You realize that ideas are not stationary. Emotions and imagination move them in one direction or the other, reinforce them or negate them.


(pause) Quite deliberately you use your conscious mind playfully, creating a game as children do, in which for a time you completely ignore what seems to be in physical terms and “pretend” that what you really want is real.

If you are poor, you purposely pretend that you have all you need financially. Imagine how you will spend your money. If you are ill, imagine playfully that you are cured. See yourself doing what you would do. If you cannot communicate with others, imagine yourself doing so easily. If you feel your days dark and pointless, then imagine them filled and joyful.

Now this may sound impractical, yet in your daily life you use your imagination and your emotions often at the service of far less worthy beliefs; and the results are quite clear – and let me add, unfortunately practical.

As it took a while for the unsatisfactory beliefs to become materialized, so it may be a time before you see physical results; but the new ideas will take growth and change your experience as certainly as the old ones did. The process of imagining will also bring you face to face with other subsidiary ideas that may momentarily bring you up short. You may see where you held two quite conflicting ideas simultaneously, and with equal vigor. In such a case, you stalemated yourself.

You may believe that you have a right to health, and yet with equal intensity believe that the human condition is by nature tainted. So you will try to be healthy and not healthy at the same time, or successful and not successful, according to your individual system of beliefs – for later in the book you will see how your beliefs will generally fall into a system of related ideas.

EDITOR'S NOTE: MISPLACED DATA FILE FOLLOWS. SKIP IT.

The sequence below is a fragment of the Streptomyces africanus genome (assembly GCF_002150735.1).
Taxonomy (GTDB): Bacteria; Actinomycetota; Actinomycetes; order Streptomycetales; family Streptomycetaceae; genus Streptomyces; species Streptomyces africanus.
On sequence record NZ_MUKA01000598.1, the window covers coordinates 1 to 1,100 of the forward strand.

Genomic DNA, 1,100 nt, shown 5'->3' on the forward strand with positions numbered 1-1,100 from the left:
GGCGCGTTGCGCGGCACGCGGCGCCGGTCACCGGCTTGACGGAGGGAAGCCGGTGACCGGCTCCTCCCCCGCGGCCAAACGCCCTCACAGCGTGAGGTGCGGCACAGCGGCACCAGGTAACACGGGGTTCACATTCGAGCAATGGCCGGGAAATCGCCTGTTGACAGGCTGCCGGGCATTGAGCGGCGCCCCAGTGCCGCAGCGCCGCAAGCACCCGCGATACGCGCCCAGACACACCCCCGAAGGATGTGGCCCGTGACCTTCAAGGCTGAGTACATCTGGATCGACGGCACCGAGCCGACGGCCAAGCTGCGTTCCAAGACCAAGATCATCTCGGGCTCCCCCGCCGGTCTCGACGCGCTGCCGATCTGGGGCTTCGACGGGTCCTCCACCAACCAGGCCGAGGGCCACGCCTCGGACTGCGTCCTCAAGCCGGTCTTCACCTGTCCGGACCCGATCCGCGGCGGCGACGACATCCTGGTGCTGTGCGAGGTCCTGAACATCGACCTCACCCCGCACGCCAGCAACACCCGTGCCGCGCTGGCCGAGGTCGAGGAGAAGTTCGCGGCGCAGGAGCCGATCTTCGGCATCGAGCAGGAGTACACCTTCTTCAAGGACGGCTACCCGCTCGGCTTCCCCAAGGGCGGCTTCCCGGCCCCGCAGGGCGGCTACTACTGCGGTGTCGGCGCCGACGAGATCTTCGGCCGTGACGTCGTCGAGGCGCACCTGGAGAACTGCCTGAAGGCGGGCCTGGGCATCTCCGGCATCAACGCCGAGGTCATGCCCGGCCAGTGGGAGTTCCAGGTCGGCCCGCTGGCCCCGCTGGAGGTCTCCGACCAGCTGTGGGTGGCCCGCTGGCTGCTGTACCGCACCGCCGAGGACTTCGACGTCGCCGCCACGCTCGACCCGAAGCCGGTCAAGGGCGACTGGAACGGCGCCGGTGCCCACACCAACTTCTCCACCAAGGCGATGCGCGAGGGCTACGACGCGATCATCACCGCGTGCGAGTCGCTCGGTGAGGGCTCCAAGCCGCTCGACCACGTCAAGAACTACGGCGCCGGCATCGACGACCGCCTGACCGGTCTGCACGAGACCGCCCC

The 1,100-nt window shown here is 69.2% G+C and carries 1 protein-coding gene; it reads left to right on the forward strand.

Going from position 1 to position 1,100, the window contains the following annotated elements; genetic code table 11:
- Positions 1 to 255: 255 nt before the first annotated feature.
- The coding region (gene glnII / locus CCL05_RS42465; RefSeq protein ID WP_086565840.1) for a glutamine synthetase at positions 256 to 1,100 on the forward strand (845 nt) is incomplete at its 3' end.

This is the end for the evening.

Session 620, October 11, 1972, 10:00 PM Wednesday

Good evening.

(“Good evening, Seth.”)

We will then resume dictation. (pause)

Your beliefs generate emotion. It is somewhat fashionable to place feelings above conscious thoughts, the idea being that emotions are more basic and natural than conscious reasoning is. The two actually go together but your conscious thinking largely determines your emotions, and not the other way around. Your beliefs generate the appropriate emotion that is implied. A long period of inner depression does not just come upon you. Your emotions do not betray you. Instead, over a period of time you have been consciously entertaining negative beliefs that then generated the strong feelings of despondency.

If emotion could be trusted above conscious reasoning then there would be little point in aware thought at all. You would not need it.

You are not at the mercy of your emotions, either, for they are meant to follow the flow of your reasoning. Your mind is meant to perceive the physical environment clearly, and its judgments about the environment then activate the body's mechanisms to bring about proper response. If your beliefs about existence are fearful, then the emotional reactions will be those leading to stress. Your own value judgments need examination in such a case.

Your imagination of course fires your emotions, and it also follows your beliefs faithfully. As you think so you feel, and not the other way around.

Later we will have some comments regarding hypnotism. Here let me mention that in those terms you hypnotize yourself constantly with your own conscious thoughts and suggestions. The term hypnosis merely applies to a quite normal state in which you concentrate your attention, narrowing your focus to a particular area of thought or belief.

You concentrate with great vigor upon one idea, usually to the exclusion of others. It is a quite conscious performance. As such it also portrays the importance of belief, for using hypnosis you “force-feed” a belief to yourself, or one given to you by another – a “hypnotist”; but you concentrate all of your attention upon the idea presented.

Here, as in normal life, your emotions and actions follow your beliefs. If you believe you are sick then for all intents and purposes you are sick. If you believe that you are healthy then you are healthy. There is much written about the nature of healing, and there will be material in this book dealing with it, but there is also healing-in-reverse, in which case an individual loses a belief in his or her health and accepts instead the idea of personal illness.